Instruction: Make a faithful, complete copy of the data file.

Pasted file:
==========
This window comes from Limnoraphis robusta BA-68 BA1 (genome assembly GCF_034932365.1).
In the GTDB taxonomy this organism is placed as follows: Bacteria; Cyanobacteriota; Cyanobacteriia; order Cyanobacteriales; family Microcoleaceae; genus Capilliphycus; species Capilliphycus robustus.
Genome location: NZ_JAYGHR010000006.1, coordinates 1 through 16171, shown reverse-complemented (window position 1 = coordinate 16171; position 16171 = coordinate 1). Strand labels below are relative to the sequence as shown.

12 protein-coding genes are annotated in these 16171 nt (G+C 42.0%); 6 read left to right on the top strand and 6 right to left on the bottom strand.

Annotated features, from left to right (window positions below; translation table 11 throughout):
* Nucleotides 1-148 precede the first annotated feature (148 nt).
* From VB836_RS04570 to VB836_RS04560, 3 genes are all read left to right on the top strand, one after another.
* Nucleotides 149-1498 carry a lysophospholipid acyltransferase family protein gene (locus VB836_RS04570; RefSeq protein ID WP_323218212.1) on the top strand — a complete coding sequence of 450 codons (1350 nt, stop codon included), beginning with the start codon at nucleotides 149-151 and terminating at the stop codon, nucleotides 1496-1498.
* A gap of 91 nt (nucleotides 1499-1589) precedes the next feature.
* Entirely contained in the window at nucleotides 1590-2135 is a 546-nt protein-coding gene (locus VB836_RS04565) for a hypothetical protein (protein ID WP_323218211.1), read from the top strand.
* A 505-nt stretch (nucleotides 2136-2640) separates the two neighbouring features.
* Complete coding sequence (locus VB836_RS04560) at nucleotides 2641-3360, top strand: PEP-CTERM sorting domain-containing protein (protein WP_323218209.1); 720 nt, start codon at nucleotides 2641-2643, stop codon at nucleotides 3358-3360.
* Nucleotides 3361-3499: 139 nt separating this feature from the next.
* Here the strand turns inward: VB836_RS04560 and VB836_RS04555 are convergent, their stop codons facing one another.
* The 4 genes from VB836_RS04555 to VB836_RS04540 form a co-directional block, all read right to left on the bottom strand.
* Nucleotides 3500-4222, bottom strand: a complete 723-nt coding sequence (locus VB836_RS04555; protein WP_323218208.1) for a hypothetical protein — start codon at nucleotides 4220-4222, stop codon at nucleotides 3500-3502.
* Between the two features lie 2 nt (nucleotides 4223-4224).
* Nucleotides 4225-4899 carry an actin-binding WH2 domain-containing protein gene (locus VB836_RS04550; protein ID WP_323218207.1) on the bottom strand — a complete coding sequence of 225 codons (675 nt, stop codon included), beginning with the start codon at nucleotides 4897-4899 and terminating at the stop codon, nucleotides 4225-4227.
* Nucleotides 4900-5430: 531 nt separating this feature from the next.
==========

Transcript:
This window comes from Limnoraphis robusta BA-68 BA1 (genome assembly GCF_034932365.1).
In the GTDB taxonomy this organism is placed as follows: Bacteria; Cyanobacteriota; Cyanobacteriia; order Cyanobacteriales; family Microcoleaceae; genus Capilliphycus; species Capilliphycus robustus.
Genome location: NZ_JAYGHR010000006.1, coordinates 1 through 16171, shown reverse-complemented (window position 1 = coordinate 16171; position 16171 = coordinate 1). Strand labels below are relative to the sequence as shown.

12 protein-coding genes are annotated in these 16171 nt (G+C 42.0%); 6 read left to right on the top strand and 6 right to left on the bottom strand.

Annotated features, from left to right (window positions below; translation table 11 throughout):
* Nucleotides 1-148 precede the first annotated feature (148 nt).
* From VB836_RS04570 to VB836_RS04560, 3 genes are all read left to right on the top strand, one after another.
* Nucleotides 149-1498 carry a lysophospholipid acyltransferase family protein gene (locus VB836_RS04570; RefSeq protein ID WP_323218212.1) on the top strand — a complete coding sequence of 450 codons (1350 nt, stop codon included), beginning with the start codon at nucleotides 149-151 and terminating at the stop codon, nucleotides 1496-1498.
* A gap of 91 nt (nucleotides 1499-1589) precedes the next feature.
* Entirely contained in the window at nucleotides 1590-2135 is a 546-nt protein-coding gene (locus VB836_RS04565) for a hypothetical protein (protein ID WP_323218211.1), read from the top strand.
* A 505-nt stretch (nucleotides 2136-2640) separates the two neighbouring features.
* Complete coding sequence (locus VB836_RS04560) at nucleotides 2641-3360, top strand: PEP-CTERM sorting domain-containing protein (protein WP_323218209.1); 720 nt, start codon at nucleotides 2641-2643, stop codon at nucleotides 3358-3360.
* Nucleotides 3361-3499: 139 nt separating this feature from the next.
* Here the strand turns inward: VB836_RS04560 and VB836_RS04555 are convergent, their stop codons facing one another.
* The 4 genes from VB836_RS04555 to VB836_RS04540 form a co-directional block, all read right to left on the bottom strand.
* Nucleotides 3500-4222, bottom strand: a complete 723-nt coding sequence (locus VB836_RS04555; protein WP_323218208.1) for a hypothetical protein — start codon at nucleotides 4220-4222, stop codon at nucleotides 3500-3502.
* Between the two features lie 2 nt (nucleotides 4223-4224).
* Nucleotides 4225-4899 carry an actin-binding WH2 domain-containing protein gene (locus VB836_RS04550; protein ID WP_323218207.1) on the bottom strand — a complete coding sequence of 225 codons (675 nt, stop codon included), beginning with the start codon at nucleotides 4897-4899 and terminating at the stop codon, nucleotides 4225-4227.
* Nucleotides 4900-5430: 531 nt separating this feature from the next.